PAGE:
Read: HPV: Separating Fact From Fiction

Are you scared now?

Don’t be. All of this really boils down it this this: you cannot get tested for all infections; most infections don’t present noticeable signs and symptoms; even if you’ve been tested and received negative results, you could still have an infection; and simply, STDs are super common.


But you would still prefer to not contract an infection if you can help it, am I right? I get it. I’m not signing up for the next cold, flu, or case of poison ivy either. But some of those things are highly likely to occur over the course of a person’s lifetime – especially when you factor in intimacy that includes sharing bodily fluids and touching someone else’s skin (in particular, their genitals).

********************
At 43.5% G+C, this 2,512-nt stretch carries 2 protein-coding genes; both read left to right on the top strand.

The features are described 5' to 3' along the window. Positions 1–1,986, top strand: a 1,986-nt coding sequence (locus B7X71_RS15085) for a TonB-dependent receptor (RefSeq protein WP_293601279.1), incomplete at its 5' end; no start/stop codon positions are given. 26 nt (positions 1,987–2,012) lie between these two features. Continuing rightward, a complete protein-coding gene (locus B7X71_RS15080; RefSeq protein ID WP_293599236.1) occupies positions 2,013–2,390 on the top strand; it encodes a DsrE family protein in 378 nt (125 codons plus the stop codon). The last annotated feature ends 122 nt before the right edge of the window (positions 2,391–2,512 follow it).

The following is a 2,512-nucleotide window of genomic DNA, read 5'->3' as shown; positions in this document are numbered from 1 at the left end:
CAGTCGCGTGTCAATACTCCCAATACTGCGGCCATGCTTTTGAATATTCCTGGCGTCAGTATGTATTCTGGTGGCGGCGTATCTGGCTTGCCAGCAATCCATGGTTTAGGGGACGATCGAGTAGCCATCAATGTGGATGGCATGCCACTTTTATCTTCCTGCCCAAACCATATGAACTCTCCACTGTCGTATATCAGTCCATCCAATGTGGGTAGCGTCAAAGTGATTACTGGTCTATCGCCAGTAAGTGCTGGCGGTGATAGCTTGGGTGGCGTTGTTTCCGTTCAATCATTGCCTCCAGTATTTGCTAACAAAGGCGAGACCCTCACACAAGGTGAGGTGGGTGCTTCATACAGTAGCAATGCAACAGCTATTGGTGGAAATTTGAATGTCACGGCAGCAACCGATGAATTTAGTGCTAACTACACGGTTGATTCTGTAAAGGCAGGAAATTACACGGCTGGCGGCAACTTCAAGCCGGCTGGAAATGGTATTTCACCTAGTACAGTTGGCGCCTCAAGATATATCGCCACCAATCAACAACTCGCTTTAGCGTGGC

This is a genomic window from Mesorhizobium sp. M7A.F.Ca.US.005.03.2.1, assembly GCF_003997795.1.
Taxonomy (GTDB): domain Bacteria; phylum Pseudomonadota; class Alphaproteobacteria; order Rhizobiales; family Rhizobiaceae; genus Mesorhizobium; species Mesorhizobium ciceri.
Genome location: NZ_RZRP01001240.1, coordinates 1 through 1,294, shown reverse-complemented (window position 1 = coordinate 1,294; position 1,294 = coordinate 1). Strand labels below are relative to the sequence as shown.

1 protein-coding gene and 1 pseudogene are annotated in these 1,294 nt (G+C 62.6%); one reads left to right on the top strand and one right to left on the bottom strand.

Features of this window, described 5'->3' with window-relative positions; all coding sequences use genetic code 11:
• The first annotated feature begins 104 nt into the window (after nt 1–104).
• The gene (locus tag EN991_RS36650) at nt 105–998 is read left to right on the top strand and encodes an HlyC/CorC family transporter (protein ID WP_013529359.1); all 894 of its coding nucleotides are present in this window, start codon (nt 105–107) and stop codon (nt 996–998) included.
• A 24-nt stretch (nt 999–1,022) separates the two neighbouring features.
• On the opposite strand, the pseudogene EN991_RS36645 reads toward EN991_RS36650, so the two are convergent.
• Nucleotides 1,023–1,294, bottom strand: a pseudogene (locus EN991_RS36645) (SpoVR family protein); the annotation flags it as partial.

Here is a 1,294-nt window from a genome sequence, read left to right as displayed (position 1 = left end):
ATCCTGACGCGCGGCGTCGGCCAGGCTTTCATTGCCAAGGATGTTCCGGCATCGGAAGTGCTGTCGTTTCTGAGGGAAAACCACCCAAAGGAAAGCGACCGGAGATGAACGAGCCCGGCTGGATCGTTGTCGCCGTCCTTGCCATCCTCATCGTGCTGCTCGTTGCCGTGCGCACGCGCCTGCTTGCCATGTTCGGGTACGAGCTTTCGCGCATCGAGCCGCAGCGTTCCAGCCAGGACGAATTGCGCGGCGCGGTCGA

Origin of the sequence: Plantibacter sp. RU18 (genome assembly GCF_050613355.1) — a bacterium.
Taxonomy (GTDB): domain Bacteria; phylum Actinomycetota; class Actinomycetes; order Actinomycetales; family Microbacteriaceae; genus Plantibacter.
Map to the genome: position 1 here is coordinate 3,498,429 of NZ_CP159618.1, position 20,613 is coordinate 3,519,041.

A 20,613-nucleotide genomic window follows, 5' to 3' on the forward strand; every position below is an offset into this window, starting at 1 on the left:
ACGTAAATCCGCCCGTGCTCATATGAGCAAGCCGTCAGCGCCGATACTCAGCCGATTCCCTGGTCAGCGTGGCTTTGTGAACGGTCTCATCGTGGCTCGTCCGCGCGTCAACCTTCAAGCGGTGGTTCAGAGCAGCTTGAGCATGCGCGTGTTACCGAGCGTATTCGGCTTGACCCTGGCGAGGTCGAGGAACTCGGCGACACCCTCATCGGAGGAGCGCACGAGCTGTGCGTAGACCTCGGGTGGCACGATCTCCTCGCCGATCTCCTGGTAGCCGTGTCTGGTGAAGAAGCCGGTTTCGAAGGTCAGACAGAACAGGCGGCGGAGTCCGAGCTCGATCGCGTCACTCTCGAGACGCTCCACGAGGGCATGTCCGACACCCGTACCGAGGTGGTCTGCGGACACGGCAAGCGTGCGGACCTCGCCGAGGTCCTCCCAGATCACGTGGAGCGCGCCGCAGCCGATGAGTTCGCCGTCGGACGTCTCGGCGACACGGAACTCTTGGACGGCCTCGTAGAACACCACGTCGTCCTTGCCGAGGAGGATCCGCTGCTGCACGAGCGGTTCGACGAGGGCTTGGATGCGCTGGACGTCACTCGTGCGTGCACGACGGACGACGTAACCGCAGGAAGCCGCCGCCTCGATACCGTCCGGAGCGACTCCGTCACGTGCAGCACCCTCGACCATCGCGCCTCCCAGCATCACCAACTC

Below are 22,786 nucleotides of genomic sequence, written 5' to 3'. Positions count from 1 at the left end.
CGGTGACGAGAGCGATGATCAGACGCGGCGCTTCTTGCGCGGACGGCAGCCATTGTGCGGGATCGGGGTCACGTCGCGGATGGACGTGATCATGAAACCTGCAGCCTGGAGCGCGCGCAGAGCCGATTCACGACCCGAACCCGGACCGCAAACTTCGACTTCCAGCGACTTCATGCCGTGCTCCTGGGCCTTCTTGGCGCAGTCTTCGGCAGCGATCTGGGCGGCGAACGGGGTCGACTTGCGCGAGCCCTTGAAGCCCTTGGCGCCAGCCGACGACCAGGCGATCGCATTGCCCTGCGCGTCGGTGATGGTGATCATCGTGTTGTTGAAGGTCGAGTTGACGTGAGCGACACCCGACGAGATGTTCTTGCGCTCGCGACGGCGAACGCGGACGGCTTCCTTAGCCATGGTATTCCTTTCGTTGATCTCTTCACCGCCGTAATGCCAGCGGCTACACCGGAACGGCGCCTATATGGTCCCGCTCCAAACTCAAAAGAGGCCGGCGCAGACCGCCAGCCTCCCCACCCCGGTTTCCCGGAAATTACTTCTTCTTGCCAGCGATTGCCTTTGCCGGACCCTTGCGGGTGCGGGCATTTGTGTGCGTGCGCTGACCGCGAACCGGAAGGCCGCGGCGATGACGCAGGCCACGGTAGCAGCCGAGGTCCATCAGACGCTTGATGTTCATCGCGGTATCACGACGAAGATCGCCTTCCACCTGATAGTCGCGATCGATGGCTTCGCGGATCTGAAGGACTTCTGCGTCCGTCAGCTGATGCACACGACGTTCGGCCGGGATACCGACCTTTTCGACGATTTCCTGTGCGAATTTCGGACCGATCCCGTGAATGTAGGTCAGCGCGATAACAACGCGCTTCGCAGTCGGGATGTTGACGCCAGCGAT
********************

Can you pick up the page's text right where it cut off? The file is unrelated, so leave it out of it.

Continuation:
What always irks me about this discussion is that the information makes sense, but people are so quick to jump in and assure me that they know they don’t have anything. That’s their No.1 concern - that no one thinks they have an infection. That’s how pervasive STD stigma can be. Who cares about the facts, I want to make sure people don’t think I have an STD! Regardless, unless they have practiced abstinence of all sexual activity, there’s just no way to know for sure. So, where do we go from here?

Read: Sex Toys: The Most Fun You Can Have Having Safe Sex